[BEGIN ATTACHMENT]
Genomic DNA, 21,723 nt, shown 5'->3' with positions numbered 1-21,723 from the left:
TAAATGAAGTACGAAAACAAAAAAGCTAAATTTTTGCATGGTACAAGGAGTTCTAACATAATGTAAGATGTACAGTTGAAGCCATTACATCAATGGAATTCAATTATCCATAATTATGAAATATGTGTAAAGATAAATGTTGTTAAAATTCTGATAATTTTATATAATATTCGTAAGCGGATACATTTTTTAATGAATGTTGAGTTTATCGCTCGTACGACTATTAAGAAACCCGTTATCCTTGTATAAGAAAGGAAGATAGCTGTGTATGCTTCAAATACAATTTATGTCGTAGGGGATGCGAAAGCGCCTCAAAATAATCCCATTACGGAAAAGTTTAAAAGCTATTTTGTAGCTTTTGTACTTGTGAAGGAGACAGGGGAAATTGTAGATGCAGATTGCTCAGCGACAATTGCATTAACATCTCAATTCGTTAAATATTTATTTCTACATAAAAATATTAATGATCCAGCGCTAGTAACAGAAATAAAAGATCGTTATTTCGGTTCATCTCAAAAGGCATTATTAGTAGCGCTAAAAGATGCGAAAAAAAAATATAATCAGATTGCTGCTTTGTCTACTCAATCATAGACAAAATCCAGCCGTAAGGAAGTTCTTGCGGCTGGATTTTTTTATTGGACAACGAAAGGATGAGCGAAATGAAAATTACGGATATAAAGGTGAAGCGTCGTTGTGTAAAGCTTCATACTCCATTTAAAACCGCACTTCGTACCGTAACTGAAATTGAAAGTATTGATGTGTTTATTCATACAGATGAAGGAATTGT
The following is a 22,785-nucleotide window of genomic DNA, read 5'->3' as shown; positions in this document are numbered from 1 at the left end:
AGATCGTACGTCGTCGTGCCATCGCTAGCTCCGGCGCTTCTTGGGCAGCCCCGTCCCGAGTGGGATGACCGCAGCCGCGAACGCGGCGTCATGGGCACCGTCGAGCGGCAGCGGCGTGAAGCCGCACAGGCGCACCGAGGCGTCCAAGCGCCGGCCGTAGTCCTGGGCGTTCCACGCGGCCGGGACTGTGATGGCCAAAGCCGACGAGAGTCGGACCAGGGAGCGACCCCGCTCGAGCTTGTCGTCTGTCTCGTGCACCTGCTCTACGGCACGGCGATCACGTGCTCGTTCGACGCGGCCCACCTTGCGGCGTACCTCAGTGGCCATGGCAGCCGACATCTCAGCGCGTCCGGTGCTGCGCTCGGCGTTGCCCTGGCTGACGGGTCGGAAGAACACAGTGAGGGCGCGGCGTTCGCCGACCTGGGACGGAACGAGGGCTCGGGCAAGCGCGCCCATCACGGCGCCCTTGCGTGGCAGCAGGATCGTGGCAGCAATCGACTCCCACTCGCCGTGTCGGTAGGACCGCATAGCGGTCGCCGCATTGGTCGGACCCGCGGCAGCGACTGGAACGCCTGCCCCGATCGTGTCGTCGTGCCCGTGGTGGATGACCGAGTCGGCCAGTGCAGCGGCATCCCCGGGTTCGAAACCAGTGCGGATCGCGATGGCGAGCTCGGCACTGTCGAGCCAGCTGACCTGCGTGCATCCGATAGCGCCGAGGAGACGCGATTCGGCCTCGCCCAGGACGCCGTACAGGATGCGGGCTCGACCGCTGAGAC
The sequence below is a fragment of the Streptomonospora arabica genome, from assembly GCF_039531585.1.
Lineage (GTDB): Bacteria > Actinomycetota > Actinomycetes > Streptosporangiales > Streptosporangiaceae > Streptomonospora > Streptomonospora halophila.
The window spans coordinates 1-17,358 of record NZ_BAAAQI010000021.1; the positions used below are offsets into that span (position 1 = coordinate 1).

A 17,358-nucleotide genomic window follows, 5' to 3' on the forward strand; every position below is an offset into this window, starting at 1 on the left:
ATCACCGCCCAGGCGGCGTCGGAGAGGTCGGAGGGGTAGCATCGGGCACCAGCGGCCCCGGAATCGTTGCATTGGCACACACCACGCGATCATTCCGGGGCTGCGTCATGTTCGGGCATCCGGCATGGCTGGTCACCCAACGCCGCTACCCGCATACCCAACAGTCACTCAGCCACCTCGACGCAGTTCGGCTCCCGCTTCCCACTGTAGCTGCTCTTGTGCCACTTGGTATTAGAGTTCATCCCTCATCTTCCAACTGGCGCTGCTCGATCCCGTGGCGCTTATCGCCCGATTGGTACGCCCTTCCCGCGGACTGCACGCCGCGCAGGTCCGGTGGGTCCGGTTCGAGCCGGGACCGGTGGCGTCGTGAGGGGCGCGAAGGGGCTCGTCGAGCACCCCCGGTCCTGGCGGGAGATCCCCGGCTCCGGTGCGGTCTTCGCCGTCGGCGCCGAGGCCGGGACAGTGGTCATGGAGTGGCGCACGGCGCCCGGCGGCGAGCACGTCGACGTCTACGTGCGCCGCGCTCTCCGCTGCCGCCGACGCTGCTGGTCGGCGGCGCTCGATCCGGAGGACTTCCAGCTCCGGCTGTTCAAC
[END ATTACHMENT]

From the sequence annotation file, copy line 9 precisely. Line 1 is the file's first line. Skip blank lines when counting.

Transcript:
ATCACCGCCCAGGCGGCGTCGGAGAGGTCGGAGGGGTAGCATCGGGCACCAGCGGCCCCGGAATCGTTGCATTGGCACACACCACGCGATCATTCCGGGGCTGCGTCATGTTCGGGCATCCGGCATGGCTGGTCACCCAACGCCGCTACCCGCATACCCAACAGTCACTCAGCCACCTCGACGCAGTTCGGCTCCCGCTTCCCACTGTAGCTGCTCTTGTGCCACTTGGTATTAGAGTTCATCCCTCATCTTCCAACTGGCGCTGCTCGATCCCGTGGCGCTTATCGCCCGATTGGTACGCCCTTCCCGCGGACTGCACGCCGCGCAGGTCCGGTGGGTCCGGTTCGAGCCGGGACCGGTGGCGTCGTGAGGGGCGCGAAGGGGCTCGTCGAGCACCCCCGGTCCTGGCGGGAGATCCCCGGCTCCGGTGCGGTCTTCGCCGTCGGCGCCGAGGCCGGGACAGTGGTCATGGAGTGGCGCACGGCGCCCGGCGGCGAGCACGTCGACGTCTACGTGCGCCGCGCTCTCCGCTGCCGCCGACGCTGCTGGTCGGCGGCGCTCGATCCGGAGGACTTCCAGCTCCGGCTGTTCAAC